I candidly ask any reader of this article who places implants: how difficult is the placement of root-form implants in healthy patients who have adequate bone? After several decades of practice and successful placement and restoration of many implants, I can state with no reservation that many techniques I accomplish in dental practice on a routine basis are much more difficult than placing implants in healthy patients with adequate bone present. Certainly, the more difficult implant placement situations require more experience and expertise.

It is significant to note that dental implant placement did not evolve from the dental surgical specialties. It is well known that placement of dental implants evolved from general practitioners approximately 40 to 50 years ago.

Those practitioners were criticized by peers, and they accomplished their questionable procedures under scrutiny and without acceptance for many years. Only when the non-dentist Professor Per-Ingvar Brånemark developed the root-form implant and its success was recognized could these implant-placing general dentists and some prosthodontists come out into the open and proclaim what they were doing. About that time, an elitist group of specialists, supported by certain companies, overtly took over the placing of implants as if they had invented them.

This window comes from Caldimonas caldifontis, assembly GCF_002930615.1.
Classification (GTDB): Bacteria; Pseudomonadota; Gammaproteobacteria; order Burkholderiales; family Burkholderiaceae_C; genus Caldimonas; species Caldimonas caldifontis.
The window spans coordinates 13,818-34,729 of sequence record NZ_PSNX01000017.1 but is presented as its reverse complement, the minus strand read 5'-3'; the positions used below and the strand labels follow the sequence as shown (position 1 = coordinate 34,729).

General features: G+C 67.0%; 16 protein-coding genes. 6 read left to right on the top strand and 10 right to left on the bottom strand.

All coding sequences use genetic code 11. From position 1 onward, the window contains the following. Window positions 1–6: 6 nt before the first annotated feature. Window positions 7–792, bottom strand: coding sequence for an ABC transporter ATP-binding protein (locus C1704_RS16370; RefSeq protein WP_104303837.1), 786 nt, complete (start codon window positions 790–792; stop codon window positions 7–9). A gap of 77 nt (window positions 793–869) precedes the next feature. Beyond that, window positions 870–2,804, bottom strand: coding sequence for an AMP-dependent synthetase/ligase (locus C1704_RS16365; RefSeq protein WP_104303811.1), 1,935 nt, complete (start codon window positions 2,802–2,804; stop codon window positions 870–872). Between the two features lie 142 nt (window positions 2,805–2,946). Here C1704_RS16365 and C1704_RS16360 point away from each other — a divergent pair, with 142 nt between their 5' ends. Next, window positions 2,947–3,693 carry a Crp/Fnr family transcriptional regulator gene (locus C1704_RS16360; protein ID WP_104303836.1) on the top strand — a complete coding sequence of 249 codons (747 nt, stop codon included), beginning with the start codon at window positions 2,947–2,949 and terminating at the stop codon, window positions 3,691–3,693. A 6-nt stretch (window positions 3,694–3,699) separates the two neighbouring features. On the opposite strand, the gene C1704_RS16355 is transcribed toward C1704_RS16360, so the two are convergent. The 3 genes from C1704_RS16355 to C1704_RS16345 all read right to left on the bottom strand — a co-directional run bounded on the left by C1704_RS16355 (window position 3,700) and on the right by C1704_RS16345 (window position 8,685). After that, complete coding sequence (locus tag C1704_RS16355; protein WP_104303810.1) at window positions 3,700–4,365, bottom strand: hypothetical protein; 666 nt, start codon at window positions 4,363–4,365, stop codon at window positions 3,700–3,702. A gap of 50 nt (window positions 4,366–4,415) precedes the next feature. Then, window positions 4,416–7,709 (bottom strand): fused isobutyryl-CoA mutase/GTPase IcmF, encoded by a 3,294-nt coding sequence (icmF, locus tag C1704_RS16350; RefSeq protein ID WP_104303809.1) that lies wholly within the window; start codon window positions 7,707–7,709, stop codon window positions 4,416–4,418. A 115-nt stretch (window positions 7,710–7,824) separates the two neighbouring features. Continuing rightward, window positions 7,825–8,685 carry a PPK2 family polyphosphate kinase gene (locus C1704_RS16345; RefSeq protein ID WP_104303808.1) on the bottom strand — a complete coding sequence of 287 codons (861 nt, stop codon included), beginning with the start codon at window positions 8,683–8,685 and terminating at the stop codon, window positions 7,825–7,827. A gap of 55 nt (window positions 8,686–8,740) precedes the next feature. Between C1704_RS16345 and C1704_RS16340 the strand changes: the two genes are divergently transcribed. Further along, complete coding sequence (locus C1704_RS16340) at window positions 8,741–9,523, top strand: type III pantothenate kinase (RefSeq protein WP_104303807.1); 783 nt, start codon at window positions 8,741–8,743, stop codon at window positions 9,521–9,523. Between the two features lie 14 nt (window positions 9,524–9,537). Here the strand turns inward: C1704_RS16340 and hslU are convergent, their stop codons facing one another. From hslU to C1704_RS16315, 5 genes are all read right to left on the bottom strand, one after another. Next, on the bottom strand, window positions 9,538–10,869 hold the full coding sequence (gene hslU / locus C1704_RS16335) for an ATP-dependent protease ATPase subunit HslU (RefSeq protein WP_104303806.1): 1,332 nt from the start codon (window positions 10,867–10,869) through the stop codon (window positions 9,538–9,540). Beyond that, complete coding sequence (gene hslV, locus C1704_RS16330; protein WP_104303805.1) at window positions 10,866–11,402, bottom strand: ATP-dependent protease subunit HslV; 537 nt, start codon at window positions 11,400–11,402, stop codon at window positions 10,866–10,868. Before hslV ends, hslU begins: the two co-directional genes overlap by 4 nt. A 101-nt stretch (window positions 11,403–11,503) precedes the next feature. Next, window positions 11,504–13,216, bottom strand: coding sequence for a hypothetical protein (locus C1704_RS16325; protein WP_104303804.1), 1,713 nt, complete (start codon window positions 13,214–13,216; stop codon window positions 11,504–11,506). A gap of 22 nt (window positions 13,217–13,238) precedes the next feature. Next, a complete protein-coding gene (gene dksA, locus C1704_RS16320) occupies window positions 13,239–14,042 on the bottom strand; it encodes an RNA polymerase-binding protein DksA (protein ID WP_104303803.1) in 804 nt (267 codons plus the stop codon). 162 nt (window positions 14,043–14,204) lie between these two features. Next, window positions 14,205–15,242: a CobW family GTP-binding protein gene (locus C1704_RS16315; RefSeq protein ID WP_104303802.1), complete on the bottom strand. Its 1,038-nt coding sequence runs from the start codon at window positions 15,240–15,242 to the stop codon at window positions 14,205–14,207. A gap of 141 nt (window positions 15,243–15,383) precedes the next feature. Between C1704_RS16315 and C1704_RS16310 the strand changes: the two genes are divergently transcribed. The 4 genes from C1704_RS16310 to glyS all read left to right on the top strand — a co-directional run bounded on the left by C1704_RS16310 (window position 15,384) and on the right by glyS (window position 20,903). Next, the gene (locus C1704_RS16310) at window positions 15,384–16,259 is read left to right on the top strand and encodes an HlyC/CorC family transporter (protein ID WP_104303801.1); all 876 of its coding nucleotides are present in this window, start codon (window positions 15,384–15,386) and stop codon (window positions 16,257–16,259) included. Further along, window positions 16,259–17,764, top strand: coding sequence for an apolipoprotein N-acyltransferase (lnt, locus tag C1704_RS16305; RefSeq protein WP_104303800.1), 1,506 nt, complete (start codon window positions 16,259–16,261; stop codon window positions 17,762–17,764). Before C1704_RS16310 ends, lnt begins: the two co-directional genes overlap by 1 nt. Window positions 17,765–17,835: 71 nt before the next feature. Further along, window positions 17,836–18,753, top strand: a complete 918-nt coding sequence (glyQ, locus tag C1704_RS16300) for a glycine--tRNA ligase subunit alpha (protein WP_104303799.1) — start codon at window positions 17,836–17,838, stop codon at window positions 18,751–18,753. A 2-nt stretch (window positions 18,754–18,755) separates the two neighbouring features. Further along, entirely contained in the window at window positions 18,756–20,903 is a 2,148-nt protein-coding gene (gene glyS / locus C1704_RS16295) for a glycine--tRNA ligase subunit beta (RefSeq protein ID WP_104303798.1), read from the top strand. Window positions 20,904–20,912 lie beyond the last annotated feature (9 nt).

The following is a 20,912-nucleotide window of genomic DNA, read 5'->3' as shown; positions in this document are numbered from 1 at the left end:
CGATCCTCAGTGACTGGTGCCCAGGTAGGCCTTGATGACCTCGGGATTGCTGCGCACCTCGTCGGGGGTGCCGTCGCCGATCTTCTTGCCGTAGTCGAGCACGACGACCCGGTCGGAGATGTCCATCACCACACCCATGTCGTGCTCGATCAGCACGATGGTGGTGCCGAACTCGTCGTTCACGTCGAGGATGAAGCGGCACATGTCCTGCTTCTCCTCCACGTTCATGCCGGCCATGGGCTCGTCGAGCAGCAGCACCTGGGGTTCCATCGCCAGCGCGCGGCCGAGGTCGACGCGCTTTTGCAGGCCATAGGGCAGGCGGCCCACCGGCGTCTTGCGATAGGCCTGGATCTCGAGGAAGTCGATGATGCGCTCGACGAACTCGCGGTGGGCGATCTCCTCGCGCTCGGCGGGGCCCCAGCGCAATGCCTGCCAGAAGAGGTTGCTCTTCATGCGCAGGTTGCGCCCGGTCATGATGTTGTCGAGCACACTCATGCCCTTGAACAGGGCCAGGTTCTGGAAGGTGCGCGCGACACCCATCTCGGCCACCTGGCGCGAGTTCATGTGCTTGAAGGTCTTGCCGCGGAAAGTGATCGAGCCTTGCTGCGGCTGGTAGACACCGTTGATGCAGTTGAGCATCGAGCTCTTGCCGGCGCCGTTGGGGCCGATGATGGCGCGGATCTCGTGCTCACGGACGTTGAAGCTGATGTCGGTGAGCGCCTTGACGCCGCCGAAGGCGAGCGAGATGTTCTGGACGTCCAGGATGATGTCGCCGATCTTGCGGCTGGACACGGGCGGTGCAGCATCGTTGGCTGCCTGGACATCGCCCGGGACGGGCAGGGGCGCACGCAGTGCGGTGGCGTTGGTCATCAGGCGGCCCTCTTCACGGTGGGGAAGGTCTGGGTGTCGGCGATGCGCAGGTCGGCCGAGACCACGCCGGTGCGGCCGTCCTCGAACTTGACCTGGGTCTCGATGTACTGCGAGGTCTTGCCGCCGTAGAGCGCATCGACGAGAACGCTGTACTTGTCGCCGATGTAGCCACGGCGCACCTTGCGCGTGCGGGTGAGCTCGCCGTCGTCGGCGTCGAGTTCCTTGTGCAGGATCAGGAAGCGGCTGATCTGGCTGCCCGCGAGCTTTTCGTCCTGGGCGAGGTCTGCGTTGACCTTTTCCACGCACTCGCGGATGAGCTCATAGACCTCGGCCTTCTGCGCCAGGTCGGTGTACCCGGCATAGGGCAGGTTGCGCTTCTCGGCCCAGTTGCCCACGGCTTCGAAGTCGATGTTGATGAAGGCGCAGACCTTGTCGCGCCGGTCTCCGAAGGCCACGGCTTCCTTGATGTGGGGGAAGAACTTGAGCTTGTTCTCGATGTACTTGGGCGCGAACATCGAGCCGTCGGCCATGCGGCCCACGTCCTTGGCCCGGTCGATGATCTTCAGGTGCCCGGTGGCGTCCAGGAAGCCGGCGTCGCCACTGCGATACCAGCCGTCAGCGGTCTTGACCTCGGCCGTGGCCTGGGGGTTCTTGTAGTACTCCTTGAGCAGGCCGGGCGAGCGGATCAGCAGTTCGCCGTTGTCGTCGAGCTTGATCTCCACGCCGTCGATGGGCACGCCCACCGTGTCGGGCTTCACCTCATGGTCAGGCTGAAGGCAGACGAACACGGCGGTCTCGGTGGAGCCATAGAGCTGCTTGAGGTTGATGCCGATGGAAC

Currently, implant placement in the U.S. is accomplished by most oral surgeons (~7,000) and periodontists (~5,000), many prosthodontists (about one third of 3,500), a few endodontists (a small percent of 4,000), and an estimated 6% of 140,000 general dentists (~ 8,500 — this is a guess, since estimates vary widely). It may be surprising for some U.S. dentists to know that in numerous other countries, most general practitioners place root-form implants.